Blog Archives

Calling For The Peace Corps Next Act: The Equal Society Corps

One of many incredible days for me as a Peace Corps volunteer in Kenya (Kaimosi).

One of the many incredible experiences I had as a Peace Corps volunteer in Kenya (Kaimosi).

I was a Peace Corps volunteer a decade ago and it was one of the most important and impactful experiences of my life. As designed and established by John F. Kennedy in 1961, the Peace Corps provides technical assistance, helping people outside the United States to understand American culture, and helping Americans to understand the cultures of other countries.

As Wikipedia summarizes, “The work is generally related to social and economic development. Each program participant, a Peace Corps Volunteer, is an American citizen, typically with a college degree, who works abroad for a period of two years after three months of training. Volunteers work with governments, schools, non-profit organizations, non-government organizations, and entrepreneurs in education, hunger business, information technology, agriculture, and the environment.”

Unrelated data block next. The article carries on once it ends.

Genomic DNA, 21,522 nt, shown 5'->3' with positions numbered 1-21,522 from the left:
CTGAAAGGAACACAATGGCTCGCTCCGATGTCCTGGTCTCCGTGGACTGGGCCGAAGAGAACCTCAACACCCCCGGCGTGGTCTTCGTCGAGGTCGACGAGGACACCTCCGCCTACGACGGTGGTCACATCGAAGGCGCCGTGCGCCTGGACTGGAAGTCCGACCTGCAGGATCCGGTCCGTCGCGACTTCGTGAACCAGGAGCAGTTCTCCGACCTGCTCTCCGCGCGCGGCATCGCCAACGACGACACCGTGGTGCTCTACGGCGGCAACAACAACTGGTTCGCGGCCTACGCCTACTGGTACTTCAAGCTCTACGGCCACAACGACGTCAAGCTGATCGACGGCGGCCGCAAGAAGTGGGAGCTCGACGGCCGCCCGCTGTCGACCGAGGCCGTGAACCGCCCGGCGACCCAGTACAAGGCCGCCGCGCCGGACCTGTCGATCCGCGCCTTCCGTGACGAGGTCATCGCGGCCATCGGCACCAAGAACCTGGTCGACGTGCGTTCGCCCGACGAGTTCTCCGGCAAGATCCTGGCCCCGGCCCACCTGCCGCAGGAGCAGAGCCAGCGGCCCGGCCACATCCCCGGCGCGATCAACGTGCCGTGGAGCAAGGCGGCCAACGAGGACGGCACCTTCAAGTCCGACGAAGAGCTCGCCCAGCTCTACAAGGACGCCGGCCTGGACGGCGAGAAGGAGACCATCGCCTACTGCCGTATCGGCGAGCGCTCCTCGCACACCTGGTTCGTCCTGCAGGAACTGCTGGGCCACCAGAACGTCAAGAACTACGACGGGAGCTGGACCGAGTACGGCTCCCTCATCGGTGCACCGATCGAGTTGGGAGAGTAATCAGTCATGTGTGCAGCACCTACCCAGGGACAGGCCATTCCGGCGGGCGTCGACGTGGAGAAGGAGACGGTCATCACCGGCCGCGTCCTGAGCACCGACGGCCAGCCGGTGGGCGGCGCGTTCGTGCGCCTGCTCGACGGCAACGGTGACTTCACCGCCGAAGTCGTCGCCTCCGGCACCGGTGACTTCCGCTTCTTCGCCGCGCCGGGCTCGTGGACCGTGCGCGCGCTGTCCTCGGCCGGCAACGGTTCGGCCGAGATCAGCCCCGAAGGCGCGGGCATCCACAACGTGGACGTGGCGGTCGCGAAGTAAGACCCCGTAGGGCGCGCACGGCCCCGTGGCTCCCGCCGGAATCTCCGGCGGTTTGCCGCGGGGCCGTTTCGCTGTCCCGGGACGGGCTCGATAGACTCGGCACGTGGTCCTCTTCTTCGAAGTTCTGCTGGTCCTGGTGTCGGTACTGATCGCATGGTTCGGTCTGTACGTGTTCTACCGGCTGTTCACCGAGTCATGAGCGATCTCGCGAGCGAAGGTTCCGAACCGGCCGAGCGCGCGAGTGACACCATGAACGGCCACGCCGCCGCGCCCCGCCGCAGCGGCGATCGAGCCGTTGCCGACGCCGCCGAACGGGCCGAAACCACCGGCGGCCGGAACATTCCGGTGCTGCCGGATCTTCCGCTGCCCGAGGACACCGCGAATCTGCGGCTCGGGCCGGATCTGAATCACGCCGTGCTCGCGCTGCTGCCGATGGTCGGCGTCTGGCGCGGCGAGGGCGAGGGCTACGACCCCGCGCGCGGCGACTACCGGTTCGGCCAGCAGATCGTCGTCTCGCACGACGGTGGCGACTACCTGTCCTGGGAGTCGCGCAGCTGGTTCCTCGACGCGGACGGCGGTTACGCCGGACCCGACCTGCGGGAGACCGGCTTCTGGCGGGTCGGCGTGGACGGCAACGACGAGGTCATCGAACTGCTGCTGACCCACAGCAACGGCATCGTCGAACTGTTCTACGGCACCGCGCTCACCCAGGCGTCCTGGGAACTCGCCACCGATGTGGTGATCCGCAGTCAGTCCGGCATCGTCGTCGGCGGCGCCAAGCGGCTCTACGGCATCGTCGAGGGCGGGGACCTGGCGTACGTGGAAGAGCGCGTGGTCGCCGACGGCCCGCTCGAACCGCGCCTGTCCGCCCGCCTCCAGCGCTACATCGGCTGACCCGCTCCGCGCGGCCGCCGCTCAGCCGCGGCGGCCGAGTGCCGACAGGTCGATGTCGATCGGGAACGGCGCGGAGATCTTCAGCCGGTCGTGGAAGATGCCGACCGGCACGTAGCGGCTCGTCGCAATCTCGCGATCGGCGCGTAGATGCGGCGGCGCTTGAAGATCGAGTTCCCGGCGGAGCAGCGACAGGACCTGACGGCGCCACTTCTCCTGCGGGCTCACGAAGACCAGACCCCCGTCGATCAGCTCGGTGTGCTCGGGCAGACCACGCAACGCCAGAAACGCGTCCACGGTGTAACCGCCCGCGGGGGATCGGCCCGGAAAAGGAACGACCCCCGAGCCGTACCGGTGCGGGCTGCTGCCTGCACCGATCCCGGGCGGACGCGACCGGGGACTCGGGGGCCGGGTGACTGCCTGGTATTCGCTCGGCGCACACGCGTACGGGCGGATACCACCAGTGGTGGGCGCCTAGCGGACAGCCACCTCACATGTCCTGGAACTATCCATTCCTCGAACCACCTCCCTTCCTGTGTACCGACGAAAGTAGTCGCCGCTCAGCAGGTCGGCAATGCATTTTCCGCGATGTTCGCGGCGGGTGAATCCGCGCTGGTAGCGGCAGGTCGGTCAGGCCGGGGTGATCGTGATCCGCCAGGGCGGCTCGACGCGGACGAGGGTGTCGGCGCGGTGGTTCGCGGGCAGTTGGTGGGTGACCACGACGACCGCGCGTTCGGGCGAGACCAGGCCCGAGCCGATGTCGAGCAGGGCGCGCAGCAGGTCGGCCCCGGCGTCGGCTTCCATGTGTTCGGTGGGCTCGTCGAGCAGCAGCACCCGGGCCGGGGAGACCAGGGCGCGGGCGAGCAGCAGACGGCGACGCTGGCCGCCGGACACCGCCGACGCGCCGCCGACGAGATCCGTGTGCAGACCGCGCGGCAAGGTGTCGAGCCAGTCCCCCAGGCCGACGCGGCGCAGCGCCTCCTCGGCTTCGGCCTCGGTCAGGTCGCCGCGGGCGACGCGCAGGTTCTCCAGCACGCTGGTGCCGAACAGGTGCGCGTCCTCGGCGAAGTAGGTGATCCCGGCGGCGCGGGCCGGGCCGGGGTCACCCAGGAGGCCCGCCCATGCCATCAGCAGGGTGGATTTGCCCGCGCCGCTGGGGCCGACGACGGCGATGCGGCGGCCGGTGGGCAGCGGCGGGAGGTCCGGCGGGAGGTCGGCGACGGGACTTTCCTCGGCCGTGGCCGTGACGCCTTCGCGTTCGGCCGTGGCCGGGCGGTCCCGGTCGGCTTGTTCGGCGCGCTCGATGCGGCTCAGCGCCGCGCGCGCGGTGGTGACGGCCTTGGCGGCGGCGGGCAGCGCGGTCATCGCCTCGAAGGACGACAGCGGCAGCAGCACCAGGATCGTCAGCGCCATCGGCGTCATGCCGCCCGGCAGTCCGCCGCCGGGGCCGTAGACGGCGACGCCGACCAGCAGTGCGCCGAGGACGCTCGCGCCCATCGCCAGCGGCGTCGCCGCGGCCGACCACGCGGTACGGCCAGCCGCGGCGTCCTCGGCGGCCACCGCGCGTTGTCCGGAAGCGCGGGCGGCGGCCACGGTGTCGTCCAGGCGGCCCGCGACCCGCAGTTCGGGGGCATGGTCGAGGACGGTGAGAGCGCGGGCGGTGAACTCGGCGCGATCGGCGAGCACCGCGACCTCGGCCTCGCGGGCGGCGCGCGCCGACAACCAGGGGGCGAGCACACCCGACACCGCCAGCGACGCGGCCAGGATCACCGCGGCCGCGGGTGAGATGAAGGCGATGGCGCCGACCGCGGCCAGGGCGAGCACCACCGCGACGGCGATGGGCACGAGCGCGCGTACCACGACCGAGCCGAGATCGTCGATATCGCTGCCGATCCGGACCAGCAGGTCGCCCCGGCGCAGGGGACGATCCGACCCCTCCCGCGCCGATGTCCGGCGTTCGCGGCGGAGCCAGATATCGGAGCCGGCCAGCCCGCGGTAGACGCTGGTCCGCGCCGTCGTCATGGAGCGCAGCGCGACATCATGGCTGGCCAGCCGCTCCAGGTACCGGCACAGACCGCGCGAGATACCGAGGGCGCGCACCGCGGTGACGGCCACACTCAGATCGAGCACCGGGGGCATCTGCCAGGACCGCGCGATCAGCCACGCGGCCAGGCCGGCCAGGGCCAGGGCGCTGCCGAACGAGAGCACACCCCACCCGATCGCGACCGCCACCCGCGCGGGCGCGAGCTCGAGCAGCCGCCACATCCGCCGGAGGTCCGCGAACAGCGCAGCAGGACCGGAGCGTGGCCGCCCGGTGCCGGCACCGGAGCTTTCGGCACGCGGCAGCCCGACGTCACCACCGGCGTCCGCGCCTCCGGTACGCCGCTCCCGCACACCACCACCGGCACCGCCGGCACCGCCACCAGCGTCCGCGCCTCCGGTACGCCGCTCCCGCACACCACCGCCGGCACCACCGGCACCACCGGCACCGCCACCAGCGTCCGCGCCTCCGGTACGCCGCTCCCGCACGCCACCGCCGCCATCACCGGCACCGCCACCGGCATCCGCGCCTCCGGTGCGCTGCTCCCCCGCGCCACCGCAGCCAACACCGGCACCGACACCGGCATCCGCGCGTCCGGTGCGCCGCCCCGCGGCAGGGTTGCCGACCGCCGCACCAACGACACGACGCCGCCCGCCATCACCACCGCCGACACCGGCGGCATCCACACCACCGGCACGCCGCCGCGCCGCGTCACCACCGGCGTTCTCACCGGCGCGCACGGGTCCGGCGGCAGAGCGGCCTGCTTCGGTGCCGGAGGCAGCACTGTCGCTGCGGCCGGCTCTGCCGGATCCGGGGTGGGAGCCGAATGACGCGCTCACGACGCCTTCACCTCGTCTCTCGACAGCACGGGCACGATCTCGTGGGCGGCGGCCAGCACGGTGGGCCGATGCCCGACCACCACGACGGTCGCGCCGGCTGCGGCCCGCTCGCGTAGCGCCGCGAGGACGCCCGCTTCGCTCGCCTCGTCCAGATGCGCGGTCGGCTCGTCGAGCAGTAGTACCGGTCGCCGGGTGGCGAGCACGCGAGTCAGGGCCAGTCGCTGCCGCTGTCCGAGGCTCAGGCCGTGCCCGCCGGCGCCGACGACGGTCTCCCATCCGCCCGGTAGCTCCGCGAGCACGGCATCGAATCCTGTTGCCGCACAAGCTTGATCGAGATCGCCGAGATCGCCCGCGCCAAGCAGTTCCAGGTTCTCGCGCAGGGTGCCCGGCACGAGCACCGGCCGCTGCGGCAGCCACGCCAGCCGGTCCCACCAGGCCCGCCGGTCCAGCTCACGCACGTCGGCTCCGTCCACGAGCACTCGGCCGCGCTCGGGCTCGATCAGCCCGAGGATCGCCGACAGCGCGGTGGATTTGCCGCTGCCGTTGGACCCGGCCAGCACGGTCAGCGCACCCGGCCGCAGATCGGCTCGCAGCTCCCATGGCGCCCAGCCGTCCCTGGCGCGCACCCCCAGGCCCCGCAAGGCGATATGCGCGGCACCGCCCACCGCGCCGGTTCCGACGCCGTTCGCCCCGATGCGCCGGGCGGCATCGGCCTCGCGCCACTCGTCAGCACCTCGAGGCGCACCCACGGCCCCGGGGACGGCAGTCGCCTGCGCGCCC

When I volunteered, there was a lot of emphasis on the fact that the three goals of a Peace Corps Volunteer were equally weighted, in other words- yes, you were there to help, but fully two-thirds of your “job” was to learn and share. Learn from the host country about their values and experience and to share American values and experience. Being was as important as doing.

Well, it’s occurred to me that it is time for a Peace Corps reboot, or better yet, a new agency altogether. The Peace Corps was conceived at a time when America was perceived (at least by us) as the pinnacle of society. A shining example of industry, ingenuity, strength, and progressive values- in short, a place to be admired. And to be sure, we remain an economic powerhouse and we can consume consumables like nobody’s business (too bad that’s not an Olympic sport), but we have begun to falter in a lot of important ways.

Where to be born? Well, we beat UAE and South Korea, so we've got that going for us, which is nice.

Where to be born? Well, we beat UAE and South Korea, so we’ve got that going for us, which is nice.

I am sure everyone has seen those lists about the countries that are top for education, health-care, life-expectancy, quality of life, gender equity, infant mortalityrenewable energy, and gun-deaths. Perhaps the one list to rule them all is the Economist’s Where to be born list (we rank a disappointing 17th in 2013). On many of these lists, we are not even in the top ten but we should be and we can be. For the long-term health of the nation, I assert we must take action to improve our standing on these lists.